As we say in this country, you get what you show for your time.
In a way, Drake is that time, but, like I say, Drake’s time isn’t just limited to the record industry; after a long, arduous career, we are now left with only ten songs to make up his rap canon. This is where you, the fans, come in. As the days go by, they are given some of the greatest music that most music fans have ever laid their ears on. Let’s take a closer look at ten of Drizzy’s best. Take a second to bask the new Drake.
A new study by the Public Religion Research Institute (PRRI) has found that among Millennials who say religious beliefs make a difference in their lives, those who hold them most strongly are almost always religious. Millennials were asked to respond to the following statement: “Religion is important to you, but it isn’t a major part of your daily life because you just don’t feel it makes much difference. What do you think is more important to you, money or sex?” Sixty-three percent of Millennials in this sample said religion is a major part of their daily lives; just 7 percent said they felt religion made a lot of difference—which makes sense, given that this group of individuals is most likely to be younger and are still in the process of finding their religion.
PRRI then asked this same group of Millennials to state some other statements concerning religion. Only 23 percent reported “having a strong sense that religion matters,” and just 18 percent cited “knowing about the basics of religion.” (One would hope that younger people would be more likely to be able to name some basic tenets of religion, but this study suggests otherwise.)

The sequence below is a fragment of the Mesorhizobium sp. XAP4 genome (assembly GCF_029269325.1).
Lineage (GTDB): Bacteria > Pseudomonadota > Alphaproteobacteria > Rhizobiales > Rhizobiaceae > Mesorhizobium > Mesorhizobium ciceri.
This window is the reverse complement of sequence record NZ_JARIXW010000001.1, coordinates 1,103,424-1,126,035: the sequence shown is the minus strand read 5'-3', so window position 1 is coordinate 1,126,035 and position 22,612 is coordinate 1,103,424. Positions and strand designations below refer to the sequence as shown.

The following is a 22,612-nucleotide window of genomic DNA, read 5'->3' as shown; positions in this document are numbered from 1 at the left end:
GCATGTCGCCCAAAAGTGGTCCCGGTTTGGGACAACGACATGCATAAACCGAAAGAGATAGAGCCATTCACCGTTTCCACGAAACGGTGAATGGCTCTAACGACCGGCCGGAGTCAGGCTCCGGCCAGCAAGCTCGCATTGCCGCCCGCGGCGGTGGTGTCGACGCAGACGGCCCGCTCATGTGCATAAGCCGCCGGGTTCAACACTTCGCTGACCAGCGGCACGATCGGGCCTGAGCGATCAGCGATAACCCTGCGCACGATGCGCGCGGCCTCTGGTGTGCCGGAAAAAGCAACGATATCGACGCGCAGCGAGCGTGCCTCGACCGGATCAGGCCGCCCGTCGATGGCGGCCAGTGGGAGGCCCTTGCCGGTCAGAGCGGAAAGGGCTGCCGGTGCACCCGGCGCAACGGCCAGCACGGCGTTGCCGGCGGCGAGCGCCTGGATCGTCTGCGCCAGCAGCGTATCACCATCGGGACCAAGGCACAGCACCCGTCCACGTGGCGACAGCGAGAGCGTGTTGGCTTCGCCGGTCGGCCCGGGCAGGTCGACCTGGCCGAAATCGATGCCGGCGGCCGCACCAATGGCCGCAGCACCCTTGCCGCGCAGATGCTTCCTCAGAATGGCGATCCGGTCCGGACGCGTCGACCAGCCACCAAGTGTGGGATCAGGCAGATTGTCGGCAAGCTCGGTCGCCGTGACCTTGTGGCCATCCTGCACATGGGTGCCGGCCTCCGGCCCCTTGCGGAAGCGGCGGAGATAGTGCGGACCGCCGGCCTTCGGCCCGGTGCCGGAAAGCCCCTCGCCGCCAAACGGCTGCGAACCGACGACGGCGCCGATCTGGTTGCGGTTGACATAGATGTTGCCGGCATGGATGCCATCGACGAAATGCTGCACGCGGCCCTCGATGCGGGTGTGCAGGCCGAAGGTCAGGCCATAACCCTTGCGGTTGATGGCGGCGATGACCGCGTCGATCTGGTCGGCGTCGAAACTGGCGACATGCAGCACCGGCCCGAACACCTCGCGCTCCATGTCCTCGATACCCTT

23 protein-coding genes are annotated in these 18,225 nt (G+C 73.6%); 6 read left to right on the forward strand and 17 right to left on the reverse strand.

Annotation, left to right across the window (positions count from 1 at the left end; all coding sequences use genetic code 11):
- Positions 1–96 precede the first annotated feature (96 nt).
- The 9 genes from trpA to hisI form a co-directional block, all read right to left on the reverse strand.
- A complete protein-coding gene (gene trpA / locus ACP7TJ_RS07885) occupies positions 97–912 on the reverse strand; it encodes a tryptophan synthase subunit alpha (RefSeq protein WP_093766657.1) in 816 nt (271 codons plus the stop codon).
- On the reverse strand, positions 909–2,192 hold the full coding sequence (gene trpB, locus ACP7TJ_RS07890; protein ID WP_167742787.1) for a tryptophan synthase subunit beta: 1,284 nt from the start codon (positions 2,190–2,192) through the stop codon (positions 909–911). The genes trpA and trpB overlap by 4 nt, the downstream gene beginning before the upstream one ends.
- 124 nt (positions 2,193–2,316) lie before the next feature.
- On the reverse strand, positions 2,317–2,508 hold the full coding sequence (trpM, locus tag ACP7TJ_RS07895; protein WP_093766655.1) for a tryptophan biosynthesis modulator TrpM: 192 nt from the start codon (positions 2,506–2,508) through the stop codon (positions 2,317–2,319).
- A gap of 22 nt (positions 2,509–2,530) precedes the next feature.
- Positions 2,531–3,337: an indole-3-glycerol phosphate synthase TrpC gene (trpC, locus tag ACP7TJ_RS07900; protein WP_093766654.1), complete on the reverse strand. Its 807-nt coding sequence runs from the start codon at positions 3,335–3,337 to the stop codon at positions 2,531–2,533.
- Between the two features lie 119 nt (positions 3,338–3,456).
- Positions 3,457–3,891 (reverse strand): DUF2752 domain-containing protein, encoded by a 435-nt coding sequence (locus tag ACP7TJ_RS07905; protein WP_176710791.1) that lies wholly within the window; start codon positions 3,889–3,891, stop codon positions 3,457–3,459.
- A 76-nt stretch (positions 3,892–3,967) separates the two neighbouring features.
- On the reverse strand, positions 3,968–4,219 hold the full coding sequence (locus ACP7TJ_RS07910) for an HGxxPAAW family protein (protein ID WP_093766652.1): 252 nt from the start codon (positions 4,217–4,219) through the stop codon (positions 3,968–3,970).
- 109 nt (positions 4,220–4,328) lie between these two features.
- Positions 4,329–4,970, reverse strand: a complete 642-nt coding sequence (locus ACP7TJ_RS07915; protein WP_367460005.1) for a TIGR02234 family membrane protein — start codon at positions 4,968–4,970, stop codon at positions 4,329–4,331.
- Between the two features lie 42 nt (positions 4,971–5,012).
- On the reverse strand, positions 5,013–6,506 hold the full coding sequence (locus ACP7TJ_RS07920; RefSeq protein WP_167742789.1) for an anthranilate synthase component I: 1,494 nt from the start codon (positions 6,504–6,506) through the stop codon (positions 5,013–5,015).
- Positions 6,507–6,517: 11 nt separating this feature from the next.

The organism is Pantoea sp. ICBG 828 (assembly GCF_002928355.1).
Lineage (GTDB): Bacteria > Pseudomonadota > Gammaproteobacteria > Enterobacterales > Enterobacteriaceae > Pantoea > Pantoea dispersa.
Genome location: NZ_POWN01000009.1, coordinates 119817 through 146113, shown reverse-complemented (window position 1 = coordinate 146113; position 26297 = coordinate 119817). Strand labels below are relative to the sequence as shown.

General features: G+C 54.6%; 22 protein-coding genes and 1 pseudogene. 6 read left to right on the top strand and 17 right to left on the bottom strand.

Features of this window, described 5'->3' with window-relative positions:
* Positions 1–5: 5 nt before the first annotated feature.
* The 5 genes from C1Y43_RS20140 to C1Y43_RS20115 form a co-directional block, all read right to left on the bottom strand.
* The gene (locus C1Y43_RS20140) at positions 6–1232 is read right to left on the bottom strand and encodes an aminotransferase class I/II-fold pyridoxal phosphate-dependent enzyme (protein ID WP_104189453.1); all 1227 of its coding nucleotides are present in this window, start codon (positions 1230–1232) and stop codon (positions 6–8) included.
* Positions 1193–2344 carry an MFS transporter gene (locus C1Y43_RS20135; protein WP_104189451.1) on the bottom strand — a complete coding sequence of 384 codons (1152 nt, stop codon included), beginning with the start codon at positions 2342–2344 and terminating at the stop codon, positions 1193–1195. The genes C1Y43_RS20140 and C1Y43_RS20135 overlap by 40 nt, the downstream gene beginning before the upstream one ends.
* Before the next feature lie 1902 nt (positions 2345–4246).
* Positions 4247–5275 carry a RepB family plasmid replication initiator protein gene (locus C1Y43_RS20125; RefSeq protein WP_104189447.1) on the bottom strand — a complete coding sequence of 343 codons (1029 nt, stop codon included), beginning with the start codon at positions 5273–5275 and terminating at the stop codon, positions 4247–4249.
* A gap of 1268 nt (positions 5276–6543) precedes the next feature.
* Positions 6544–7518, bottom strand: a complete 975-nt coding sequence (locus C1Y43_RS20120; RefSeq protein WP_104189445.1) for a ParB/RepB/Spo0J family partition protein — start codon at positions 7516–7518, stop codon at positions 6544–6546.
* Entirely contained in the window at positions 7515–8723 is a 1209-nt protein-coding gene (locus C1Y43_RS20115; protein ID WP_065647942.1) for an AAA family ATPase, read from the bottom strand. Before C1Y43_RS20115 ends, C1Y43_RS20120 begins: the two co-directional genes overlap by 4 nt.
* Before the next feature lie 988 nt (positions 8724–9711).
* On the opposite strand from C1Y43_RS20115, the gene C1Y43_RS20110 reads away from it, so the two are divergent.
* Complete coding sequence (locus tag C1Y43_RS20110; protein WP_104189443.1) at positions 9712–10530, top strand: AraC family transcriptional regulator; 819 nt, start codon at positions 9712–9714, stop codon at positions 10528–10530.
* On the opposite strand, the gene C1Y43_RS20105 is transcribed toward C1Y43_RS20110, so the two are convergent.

Among the rest of the public, it’s no surprise that an overwhelming majority of Americans are familiar with basic tenets of religion (70 percent, to be exact).
Most Americans (67 percent) reported that “I feel that religion makes a difference in my life,” though some groups reported feelings of “being a little unsure” or “not that familiar” with the “basic tenets of religion.”
When asked if they felt religion mattered a great deal, a majority of Americans—54 percent—said yes, some more than others. Nearly a quarter of Americans (23 percent) said they didn’t feel religion mattered a great deal, and 19 percent said it very much didn’t matter. Just 11 percent said religion made no difference to their everyday
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